CHICAGO -- The starting pitcher has plenty on his plate in the lead-up to that first pitch. Scouting reports to scour, plans to formulate, conditioning to keep up with. But for Josh Tomlin on Friday night at Wrigley Field, the most important piece of pregame prep might have been that moment when he looked over to Section 122 on his walk to the weight room and made a mental note of where his father, Jerry, was sitting.
"That way," the pitcher explained, "I knew if stuff started to speed up on me during the game, I could look at him and find that comfort and settle back down."
Tomlin's relationship with his father, who became paralyzed from the chest down in mid-August because of a rare blood tissue abnormality, has been one of the feel-good stories of this postseason. And on this night, in this game, in these extraordinarily unfavorable conditions for a visiting pitcher who struggled with the long ball in the regular season, Tomlin took that story to another level to get the Indians within two wins of a World Series championship. His 4 2/3 stingy innings against a tough Cubs lineup made for the first ingredient of the Tribe's 1-0 winning formula and, of course, a proud pop in the stands.
Not long ago, the Tomlins weren't confident Jerry would be able to watch Josh pitch in person this October. Josh was able to take a family medical emergency leave to be with his dad in Tyler, Texas, for a couple days after Jerry's life was saved by emergency surgery to treat what is called an arteriovenous malformation. But Josh hadn't seen his father since. And because Jerry was stuck at Dallas' Baylor Rehab Institute, he had to watch his son thrive in his first two starts against Boston and Toronto on this postseason stage not in the ballpark, but in a hospital bed.
Thankfully, Jerry was released from the hospital on Oct. 19 -- Josh's birthday and the day the Indians clinched the American League pennant. And once Tomlin got the word that he'd be starting Game 3 at Wrigley -- the first World Series game in this ballpark in 71 years -- the family immediately set about making travel plans for Jerry and his wife, Elana, to be in attendance.
"It's hard to put into words," Jerry said of the experience. "I didn't know what I was going to say when I got here, and I still don't. The way everything planned out and the way people helped me to get here, man, it's definitely a dream come true. There was no way I was going to miss this."
What he saw was the biggest and best outing of his son's life.
Tomlin was terrific, executing his high-80s fastball and his breaking ball down in the zone and on the outer edge of the zone. In those 4 2/3 innings, he allowed just two hits and a walk that wasn't. Home-plate umpire John Hirschbeck became a Twitter trending topic when he called ball four on a fourth-inning pitch to Kris Bryant that PitchFX confirmed was well within the lower edge of the strike zone, but Tomlin worked his way out of that inning-opening bind by getting three quick outs to quiet the crowd.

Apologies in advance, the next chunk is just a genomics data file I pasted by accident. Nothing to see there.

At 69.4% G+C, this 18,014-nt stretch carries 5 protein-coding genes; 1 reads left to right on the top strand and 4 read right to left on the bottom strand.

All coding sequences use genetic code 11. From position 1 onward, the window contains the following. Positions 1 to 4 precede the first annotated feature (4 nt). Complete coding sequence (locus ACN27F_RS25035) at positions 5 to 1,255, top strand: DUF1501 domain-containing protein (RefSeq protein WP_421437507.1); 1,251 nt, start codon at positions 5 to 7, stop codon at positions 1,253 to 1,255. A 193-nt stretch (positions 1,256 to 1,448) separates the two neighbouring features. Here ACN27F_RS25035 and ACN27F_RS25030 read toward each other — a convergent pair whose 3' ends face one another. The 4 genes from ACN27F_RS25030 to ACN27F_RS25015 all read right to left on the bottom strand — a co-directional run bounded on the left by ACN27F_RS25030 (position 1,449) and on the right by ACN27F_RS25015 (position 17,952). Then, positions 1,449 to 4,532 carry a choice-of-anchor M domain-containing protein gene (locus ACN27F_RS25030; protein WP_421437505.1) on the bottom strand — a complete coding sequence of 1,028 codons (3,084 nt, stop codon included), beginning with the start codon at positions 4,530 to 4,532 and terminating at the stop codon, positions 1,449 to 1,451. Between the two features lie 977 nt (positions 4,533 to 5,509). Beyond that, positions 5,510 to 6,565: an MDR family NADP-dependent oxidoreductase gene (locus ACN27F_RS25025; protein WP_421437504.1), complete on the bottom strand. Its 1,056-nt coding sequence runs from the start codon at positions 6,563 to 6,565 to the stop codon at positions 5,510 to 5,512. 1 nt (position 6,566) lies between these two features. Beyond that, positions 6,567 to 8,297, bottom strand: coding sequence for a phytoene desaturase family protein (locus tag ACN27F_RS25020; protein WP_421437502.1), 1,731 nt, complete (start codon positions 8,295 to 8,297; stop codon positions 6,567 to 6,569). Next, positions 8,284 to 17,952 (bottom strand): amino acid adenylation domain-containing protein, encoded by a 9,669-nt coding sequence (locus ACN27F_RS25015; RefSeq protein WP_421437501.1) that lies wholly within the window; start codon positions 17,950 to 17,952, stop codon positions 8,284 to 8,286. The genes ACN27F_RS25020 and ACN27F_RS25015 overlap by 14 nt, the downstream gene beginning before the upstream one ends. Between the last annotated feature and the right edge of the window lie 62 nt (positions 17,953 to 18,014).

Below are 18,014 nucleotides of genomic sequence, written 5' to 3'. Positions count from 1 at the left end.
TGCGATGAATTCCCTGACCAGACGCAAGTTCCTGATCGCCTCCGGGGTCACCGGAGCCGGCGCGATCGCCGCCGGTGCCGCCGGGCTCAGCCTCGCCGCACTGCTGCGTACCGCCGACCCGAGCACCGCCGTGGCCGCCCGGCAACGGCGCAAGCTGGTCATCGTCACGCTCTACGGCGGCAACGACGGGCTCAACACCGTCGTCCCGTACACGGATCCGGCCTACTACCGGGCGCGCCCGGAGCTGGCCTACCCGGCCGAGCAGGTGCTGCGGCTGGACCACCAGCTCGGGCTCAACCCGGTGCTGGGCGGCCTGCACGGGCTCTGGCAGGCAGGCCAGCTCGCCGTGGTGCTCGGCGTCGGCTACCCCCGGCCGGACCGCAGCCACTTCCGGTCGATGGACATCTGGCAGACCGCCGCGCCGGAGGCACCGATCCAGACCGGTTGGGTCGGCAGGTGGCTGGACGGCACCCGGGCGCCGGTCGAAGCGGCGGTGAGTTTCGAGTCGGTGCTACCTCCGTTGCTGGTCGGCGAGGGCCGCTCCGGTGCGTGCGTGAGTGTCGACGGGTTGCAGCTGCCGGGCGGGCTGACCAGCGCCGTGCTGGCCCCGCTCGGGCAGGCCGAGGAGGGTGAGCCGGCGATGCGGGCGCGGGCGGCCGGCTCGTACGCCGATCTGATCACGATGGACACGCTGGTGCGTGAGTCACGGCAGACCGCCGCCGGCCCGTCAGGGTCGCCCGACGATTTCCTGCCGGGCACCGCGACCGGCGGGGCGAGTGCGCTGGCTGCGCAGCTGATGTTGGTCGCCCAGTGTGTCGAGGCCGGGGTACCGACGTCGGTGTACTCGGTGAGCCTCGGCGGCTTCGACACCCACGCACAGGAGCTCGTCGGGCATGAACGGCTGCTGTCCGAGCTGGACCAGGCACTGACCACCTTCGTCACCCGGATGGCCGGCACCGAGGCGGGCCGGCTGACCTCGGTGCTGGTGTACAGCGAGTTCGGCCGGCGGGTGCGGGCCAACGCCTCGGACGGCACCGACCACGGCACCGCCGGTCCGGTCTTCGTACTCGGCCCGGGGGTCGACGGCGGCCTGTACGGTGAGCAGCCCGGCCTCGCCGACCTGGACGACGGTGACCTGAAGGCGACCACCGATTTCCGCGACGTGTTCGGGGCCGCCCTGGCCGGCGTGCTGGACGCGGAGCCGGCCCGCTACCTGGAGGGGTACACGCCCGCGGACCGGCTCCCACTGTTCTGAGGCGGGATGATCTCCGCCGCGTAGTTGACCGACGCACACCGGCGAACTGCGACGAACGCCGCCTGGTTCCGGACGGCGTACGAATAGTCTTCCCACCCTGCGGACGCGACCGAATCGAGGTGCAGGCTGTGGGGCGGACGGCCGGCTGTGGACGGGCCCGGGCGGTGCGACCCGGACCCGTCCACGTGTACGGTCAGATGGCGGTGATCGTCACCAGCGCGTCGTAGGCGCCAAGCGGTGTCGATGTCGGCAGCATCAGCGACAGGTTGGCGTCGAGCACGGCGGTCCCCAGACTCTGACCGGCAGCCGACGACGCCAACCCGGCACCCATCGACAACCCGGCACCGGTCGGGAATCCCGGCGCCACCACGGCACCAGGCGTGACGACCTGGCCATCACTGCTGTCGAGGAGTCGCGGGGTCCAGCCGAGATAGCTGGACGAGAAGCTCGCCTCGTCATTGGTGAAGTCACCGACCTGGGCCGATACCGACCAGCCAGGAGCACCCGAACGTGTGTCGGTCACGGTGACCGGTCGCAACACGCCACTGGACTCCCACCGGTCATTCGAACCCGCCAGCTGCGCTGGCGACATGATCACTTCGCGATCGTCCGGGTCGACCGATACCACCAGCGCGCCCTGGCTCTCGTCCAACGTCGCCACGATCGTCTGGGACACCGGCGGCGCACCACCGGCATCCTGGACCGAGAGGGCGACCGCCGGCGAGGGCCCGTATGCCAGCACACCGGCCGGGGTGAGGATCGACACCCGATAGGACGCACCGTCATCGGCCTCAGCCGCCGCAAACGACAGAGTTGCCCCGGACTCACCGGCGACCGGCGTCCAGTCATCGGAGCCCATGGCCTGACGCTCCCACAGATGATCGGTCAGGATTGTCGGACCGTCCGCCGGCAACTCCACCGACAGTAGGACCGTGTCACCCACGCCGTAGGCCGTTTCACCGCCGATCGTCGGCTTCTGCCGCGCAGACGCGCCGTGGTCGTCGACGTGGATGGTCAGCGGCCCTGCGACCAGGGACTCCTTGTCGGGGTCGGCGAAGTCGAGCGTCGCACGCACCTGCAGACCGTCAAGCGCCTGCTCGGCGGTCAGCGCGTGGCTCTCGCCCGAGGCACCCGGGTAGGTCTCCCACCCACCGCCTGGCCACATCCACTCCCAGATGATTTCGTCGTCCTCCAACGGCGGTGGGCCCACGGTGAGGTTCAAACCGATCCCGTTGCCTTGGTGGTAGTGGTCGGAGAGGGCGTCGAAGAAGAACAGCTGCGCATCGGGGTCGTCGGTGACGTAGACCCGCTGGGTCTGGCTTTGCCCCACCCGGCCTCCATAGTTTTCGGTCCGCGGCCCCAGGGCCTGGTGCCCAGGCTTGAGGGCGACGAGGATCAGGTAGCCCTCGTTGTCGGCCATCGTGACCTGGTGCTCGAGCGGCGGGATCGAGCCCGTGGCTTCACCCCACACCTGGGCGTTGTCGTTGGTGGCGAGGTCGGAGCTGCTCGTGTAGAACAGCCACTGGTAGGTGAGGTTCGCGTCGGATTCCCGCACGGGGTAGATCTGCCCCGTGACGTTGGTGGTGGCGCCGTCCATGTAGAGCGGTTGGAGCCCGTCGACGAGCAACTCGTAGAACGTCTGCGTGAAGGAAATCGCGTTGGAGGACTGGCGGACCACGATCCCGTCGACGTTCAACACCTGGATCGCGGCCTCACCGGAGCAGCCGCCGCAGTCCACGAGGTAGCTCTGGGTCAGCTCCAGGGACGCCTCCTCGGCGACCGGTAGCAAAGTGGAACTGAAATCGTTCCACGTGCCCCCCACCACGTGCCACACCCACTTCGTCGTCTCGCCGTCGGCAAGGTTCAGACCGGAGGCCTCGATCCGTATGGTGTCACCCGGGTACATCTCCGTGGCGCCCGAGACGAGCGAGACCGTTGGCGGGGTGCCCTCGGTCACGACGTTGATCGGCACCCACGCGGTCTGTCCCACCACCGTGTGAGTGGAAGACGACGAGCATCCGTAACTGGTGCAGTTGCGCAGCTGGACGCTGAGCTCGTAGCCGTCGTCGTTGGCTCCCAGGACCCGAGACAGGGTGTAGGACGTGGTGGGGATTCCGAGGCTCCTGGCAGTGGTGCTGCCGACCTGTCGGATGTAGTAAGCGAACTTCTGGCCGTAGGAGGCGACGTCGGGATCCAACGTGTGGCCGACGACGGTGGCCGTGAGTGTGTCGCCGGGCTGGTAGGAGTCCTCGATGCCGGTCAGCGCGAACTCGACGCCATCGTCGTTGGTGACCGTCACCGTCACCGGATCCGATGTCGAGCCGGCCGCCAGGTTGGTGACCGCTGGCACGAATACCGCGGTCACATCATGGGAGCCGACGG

Well, not everybody in the crowd. His dad, who was Josh's high school coach and who Josh refers to as his "best friend," was loving every second of it.
Such execution in the clutch has become Josh's new norm after an awful August in which he posted an ERA north of 11 and dealt with the emotional trauma of the trouble back home. He lost his rotation spot that month, only to gain it right back as the Indians dealt with the effects of losing both Danny Salazar and Carlos Carrasco to the DL in the final month of their playoff push. Tomlin stepped up down the stretch, and, in this postseason, he's allowed all of three runs on nine hits in 15 1/3 innings over three starts.
This start was his most impressive yet, because it came in not-so-friendly confines with the wind blowing out fiercely to left.
"I'm finally executing pitches," he said. "The month that wasn't really going well at all, there were a lot of balls over the middle of the plate, a lot of balls on the other side of the plate and there wasn't a lot of execution on offspeed pitches. If I threw one for a strike, it was usually down the middle of the plate. My game's not to go out there and try to be a power pitcher, to try to get guys to take pitches or swing through stuff. It's to induce early contact and weak contact and try to go as deep as I can into a game."
Tomlin didn't go all that deep in this one, but that was by design. Manager Terry Francona opted to go with Andrew Miller as the lineup came back around for a third time, and the move had the added benefit of keeping Tomlin fresh (he threw just 58 pitches) for his short-rest start in a potential Game 6.
So Tomlin did as intended, and he did it with his dad leading a small but vocal cheering section from his wheelchair.
"Very emotional for me," Josh said.
For his parents, too.
"This is a day [Josh] has been waiting for since he was 4 years old," Elana said. "He's been playing baseball his whole life. What more can you ask for than when your kid gets to live his dream?"
On this night, the dreams of both Tomlin men were realized. Jerry never thought he'd watch his son pitch in the World Series from the wheelchair section. But rather than bemoan the health woes that might leave him forever unable to walk again, he is celebrating his son. And at Wrigley Field, there was plenty to celebrate.
"How," Jerry asked, "could you plan it out or write it out any better than what it is?"
Anthony Castrovince has been a reporter for MLB.com since 2004. Read his columns and follow him on Twitter at @Castrovince. This story was not subject to the approval of Major League Baseball or its clubs.